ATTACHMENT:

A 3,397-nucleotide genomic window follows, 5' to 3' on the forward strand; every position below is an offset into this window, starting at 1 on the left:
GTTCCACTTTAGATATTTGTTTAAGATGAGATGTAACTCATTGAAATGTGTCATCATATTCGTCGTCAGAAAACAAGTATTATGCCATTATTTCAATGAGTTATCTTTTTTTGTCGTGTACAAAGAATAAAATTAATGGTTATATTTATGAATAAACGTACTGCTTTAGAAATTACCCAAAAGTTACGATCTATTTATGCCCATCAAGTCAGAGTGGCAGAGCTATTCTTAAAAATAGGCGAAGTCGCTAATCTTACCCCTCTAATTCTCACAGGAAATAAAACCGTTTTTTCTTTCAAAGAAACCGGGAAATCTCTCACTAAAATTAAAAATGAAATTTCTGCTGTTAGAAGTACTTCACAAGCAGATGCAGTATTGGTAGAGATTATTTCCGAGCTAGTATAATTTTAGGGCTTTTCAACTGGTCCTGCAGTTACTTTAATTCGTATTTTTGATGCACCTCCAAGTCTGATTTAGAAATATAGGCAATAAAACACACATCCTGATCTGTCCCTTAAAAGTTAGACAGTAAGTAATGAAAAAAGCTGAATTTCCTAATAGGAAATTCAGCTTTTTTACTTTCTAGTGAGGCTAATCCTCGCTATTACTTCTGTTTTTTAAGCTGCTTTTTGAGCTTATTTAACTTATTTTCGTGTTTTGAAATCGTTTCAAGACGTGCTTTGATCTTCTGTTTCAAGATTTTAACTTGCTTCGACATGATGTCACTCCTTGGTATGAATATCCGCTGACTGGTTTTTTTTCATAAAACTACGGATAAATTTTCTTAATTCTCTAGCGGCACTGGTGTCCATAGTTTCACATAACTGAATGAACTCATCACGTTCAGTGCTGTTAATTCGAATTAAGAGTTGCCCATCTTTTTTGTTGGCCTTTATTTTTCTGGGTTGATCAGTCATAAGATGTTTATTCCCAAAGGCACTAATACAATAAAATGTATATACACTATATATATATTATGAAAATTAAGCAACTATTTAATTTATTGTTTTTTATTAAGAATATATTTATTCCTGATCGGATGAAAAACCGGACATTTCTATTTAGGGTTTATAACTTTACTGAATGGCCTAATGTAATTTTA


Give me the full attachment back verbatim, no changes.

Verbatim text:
A 3,397-nucleotide genomic window follows, 5' to 3' on the forward strand; every position below is an offset into this window, starting at 1 on the left:
GTTCCACTTTAGATATTTGTTTAAGATGAGATGTAACTCATTGAAATGTGTCATCATATTCGTCGTCAGAAAACAAGTATTATGCCATTATTTCAATGAGTTATCTTTTTTTGTCGTGTACAAAGAATAAAATTAATGGTTATATTTATGAATAAACGTACTGCTTTAGAAATTACCCAAAAGTTACGATCTATTTATGCCCATCAAGTCAGAGTGGCAGAGCTATTCTTAAAAATAGGCGAAGTCGCTAATCTTACCCCTCTAATTCTCACAGGAAATAAAACCGTTTTTTCTTTCAAAGAAACCGGGAAATCTCTCACTAAAATTAAAAATGAAATTTCTGCTGTTAGAAGTACTTCACAAGCAGATGCAGTATTGGTAGAGATTATTTCCGAGCTAGTATAATTTTAGGGCTTTTCAACTGGTCCTGCAGTTACTTTAATTCGTATTTTTGATGCACCTCCAAGTCTGATTTAGAAATATAGGCAATAAAACACACATCCTGATCTGTCCCTTAAAAGTTAGACAGTAAGTAATGAAAAAAGCTGAATTTCCTAATAGGAAATTCAGCTTTTTTACTTTCTAGTGAGGCTAATCCTCGCTATTACTTCTGTTTTTTAAGCTGCTTTTTGAGCTTATTTAACTTATTTTCGTGTTTTGAAATCGTTTCAAGACGTGCTTTGATCTTCTGTTTCAAGATTTTAACTTGCTTCGACATGATGTCACTCCTTGGTATGAATATCCGCTGACTGGTTTTTTTTCATAAAACTACGGATAAATTTTCTTAATTCTCTAGCGGCACTGGTGTCCATAGTTTCACATAACTGAATGAACTCATCACGTTCAGTGCTGTTAATTCGAATTAAGAGTTGCCCATCTTTTTTGTTGGCCTTTATTTTTCTGGGTTGATCAGTCATAAGATGTTTATTCCCAAAGGCACTAATACAATAAAATGTATATACACTATATATATATTATGAAAATTAAGCAACTATTTAATTTATTGTTTTTTATTAAGAATATATTTATTCCTGATCGGATGAAAAACCGGACATTTCTATTTAGGGTTTATAACTTTACTGAATGGCCTAATGTAATTTTA